Aldo Leopold’s land ethic takes root in both metaphor and empathy. The use of metaphor and empathy in cultivating the land ethic has profound implications for our relations with the environment, both personal and political. I hope to show that these implications are positive and help us to realize the ethical extension vital to ensuring human harmony with nature. In pursuit of this, I first provide a deeper look into metaphor, empathy, alterity, and their overlap. I then put these ideas into the context of Leopold’s land ethic as described in A Sand County Almanac. Then I dissect the philosophical implications of metaphor and empathy in an environmental ethic. Finally, I suggest representation as a pragmatic instantiation of the ethic prescribed by metaphor and empathy. At the end of all, I think, is a compelling case made for the vital integration of more subjective modes of inquiry into the realm of ethics.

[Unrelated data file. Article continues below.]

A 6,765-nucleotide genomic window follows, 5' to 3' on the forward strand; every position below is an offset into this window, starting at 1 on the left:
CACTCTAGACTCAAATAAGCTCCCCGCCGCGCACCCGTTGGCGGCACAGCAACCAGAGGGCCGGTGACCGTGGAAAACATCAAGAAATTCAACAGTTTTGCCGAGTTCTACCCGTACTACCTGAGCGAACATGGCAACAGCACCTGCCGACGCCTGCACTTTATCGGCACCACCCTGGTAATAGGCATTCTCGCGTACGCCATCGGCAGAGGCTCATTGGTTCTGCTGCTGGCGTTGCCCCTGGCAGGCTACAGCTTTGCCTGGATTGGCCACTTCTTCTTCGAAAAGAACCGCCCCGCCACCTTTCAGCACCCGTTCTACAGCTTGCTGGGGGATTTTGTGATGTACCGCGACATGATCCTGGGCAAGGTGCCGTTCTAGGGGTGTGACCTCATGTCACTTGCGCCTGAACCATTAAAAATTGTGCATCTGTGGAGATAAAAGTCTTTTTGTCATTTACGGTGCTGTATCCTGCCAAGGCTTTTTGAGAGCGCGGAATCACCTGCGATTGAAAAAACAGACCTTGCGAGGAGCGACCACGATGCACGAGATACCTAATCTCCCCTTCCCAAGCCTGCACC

Includes bibliographical references